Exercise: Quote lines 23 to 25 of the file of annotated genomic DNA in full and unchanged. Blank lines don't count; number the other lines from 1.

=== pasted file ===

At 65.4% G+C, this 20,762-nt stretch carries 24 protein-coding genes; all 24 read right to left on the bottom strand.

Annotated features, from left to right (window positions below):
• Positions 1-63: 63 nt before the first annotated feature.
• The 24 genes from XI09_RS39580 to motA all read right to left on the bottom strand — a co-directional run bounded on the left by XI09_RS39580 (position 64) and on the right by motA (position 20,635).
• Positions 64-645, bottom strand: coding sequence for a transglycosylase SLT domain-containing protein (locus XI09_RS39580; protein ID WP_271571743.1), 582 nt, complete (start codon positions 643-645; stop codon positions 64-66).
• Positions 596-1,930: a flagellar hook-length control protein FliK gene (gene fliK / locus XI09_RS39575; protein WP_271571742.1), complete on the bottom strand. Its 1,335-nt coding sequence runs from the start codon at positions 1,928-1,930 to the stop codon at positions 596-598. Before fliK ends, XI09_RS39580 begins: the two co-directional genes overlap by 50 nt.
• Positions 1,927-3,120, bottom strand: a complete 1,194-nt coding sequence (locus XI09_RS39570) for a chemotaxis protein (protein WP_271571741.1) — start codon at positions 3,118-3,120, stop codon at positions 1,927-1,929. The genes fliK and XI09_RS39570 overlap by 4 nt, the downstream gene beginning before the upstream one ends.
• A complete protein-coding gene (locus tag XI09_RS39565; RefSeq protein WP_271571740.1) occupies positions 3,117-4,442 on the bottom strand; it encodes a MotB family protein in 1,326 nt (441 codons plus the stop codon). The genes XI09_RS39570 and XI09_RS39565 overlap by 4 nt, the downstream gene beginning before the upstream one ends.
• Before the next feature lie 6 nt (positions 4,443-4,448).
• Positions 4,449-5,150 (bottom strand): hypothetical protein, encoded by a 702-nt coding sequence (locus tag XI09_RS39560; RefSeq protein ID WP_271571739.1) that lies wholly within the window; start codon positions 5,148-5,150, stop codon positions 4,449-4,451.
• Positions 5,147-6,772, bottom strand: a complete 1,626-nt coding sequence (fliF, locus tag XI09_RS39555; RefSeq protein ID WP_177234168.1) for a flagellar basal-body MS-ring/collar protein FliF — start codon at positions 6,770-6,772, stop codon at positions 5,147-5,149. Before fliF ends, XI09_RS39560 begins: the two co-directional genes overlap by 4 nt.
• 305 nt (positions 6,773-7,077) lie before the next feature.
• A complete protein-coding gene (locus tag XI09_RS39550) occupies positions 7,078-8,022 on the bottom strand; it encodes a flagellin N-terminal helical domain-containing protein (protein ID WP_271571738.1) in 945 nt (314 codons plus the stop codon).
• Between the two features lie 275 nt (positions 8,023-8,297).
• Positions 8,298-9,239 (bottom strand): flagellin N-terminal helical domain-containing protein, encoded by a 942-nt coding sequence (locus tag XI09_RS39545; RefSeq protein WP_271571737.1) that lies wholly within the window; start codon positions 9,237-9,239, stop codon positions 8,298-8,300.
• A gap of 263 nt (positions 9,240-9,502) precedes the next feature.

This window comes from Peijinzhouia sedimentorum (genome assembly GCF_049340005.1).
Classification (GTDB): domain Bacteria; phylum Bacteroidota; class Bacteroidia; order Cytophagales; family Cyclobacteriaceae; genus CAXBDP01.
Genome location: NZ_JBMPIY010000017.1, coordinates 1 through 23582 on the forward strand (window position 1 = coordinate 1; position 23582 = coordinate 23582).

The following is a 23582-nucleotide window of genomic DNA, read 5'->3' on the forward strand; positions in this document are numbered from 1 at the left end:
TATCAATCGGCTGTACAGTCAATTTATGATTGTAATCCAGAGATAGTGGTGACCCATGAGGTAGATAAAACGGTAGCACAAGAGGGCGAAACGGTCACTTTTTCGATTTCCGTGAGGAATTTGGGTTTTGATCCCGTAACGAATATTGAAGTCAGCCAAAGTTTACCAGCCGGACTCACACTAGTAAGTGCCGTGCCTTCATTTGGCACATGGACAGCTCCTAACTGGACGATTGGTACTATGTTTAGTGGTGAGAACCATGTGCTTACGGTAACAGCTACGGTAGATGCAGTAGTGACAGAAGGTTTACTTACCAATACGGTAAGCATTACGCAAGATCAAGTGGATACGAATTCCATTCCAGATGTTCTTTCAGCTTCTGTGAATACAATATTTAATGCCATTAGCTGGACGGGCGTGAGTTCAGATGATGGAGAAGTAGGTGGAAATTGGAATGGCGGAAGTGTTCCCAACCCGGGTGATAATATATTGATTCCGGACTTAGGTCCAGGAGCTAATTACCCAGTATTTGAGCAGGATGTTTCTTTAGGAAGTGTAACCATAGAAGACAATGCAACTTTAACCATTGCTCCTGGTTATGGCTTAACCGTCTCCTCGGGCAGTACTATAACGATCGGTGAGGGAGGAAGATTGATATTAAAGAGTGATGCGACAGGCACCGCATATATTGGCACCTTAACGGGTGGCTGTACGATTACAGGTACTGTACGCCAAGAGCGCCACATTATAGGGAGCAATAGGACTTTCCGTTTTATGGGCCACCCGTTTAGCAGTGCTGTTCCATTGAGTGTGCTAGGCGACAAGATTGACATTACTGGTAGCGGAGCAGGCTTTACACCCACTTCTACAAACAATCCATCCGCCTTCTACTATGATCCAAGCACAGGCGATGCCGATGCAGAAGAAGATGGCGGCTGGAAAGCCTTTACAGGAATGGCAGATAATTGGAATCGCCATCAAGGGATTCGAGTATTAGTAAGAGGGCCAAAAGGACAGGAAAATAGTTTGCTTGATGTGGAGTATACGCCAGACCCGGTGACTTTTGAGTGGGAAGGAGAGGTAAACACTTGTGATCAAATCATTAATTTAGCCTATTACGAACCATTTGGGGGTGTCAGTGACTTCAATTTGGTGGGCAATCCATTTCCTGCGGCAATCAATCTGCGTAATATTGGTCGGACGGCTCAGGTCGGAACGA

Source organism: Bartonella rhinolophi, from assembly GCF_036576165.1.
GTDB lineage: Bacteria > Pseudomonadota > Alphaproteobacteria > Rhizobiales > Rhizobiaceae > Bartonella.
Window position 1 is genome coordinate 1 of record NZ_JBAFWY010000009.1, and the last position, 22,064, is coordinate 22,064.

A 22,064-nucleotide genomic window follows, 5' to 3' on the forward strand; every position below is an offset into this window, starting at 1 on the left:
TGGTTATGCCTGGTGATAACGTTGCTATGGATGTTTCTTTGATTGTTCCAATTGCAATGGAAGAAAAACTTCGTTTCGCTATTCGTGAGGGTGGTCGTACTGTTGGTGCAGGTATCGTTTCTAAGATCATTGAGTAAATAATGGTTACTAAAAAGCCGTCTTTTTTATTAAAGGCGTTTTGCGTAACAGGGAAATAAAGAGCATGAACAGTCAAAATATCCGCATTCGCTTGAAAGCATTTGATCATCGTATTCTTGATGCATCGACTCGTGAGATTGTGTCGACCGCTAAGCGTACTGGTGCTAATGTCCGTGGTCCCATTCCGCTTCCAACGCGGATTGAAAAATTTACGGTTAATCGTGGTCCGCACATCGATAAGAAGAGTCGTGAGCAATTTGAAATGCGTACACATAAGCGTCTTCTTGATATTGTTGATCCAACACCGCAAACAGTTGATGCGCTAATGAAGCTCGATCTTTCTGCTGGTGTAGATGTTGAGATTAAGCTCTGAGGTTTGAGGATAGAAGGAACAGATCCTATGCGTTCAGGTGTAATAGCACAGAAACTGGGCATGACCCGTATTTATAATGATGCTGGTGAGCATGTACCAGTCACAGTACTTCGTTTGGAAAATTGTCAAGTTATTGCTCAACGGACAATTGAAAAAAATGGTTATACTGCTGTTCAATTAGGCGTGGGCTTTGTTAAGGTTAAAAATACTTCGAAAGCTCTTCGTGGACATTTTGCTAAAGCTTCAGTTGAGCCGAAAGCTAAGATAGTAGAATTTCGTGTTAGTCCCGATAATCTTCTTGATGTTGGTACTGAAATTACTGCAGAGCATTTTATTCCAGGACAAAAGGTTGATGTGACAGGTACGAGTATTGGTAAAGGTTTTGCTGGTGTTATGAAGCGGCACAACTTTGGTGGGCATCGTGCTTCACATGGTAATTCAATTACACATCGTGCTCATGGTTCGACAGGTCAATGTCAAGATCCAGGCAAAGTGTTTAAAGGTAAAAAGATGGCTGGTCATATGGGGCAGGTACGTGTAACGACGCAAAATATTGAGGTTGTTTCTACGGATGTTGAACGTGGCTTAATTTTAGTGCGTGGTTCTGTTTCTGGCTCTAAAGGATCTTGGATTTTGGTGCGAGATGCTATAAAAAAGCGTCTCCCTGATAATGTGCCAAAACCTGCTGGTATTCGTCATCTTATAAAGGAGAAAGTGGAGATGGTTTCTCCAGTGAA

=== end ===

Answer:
GTDB lineage: Bacteria > Pseudomonadota > Alphaproteobacteria > Rhizobiales > Rhizobiaceae > Bartonella.
Window position 1 is genome coordinate 1 of record NZ_JBAFWY010000009.1, and the last position, 22,064, is coordinate 22,064.

A 22,064-nucleotide genomic window follows, 5' to 3' on the forward strand; every position below is an offset into this window, starting at 1 on the left: